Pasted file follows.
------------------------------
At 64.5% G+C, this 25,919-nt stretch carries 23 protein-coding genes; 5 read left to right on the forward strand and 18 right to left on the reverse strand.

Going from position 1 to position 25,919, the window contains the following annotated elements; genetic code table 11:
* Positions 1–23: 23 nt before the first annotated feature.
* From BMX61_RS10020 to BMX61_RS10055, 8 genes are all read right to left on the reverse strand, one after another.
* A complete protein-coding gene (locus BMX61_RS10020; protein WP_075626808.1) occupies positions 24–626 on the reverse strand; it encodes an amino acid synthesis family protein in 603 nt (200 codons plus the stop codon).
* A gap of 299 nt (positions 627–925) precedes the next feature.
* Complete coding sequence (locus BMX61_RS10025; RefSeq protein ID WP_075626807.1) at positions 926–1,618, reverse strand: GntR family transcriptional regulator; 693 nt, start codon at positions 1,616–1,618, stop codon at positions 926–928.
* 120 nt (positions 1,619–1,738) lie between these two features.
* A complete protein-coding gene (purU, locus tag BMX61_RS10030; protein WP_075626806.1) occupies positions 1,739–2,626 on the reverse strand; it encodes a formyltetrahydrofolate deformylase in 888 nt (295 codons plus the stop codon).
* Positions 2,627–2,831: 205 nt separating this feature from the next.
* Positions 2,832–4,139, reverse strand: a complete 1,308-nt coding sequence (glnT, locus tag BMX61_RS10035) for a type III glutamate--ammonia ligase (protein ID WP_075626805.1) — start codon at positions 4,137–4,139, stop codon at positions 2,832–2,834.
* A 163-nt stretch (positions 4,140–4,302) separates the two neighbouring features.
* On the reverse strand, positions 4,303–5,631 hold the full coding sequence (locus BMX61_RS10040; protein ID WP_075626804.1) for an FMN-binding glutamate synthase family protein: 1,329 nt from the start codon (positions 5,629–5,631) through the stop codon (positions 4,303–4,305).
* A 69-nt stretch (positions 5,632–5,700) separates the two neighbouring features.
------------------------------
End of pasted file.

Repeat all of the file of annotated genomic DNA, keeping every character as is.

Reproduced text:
At 64.5% G+C, this 25,919-nt stretch carries 23 protein-coding genes; 5 read left to right on the forward strand and 18 right to left on the reverse strand.

Going from position 1 to position 25,919, the window contains the following annotated elements; genetic code table 11:
* Positions 1–23: 23 nt before the first annotated feature.
* From BMX61_RS10020 to BMX61_RS10055, 8 genes are all read right to left on the reverse strand, one after another.
* A complete protein-coding gene (locus BMX61_RS10020; protein WP_075626808.1) occupies positions 24–626 on the reverse strand; it encodes an amino acid synthesis family protein in 603 nt (200 codons plus the stop codon).
* A gap of 299 nt (positions 627–925) precedes the next feature.
* Complete coding sequence (locus BMX61_RS10025; RefSeq protein ID WP_075626807.1) at positions 926–1,618, reverse strand: GntR family transcriptional regulator; 693 nt, start codon at positions 1,616–1,618, stop codon at positions 926–928.
* 120 nt (positions 1,619–1,738) lie between these two features.
* A complete protein-coding gene (purU, locus tag BMX61_RS10030; protein WP_075626806.1) occupies positions 1,739–2,626 on the reverse strand; it encodes a formyltetrahydrofolate deformylase in 888 nt (295 codons plus the stop codon).
* Positions 2,627–2,831: 205 nt separating this feature from the next.
* Positions 2,832–4,139, reverse strand: a complete 1,308-nt coding sequence (glnT, locus tag BMX61_RS10035) for a type III glutamate--ammonia ligase (protein ID WP_075626805.1) — start codon at positions 4,137–4,139, stop codon at positions 2,832–2,834.
* A 163-nt stretch (positions 4,140–4,302) separates the two neighbouring features.
* On the reverse strand, positions 4,303–5,631 hold the full coding sequence (locus BMX61_RS10040; protein ID WP_075626804.1) for an FMN-binding glutamate synthase family protein: 1,329 nt from the start codon (positions 5,629–5,631) through the stop codon (positions 4,303–4,305).
* A 69-nt stretch (positions 5,632–5,700) separates the two neighbouring features.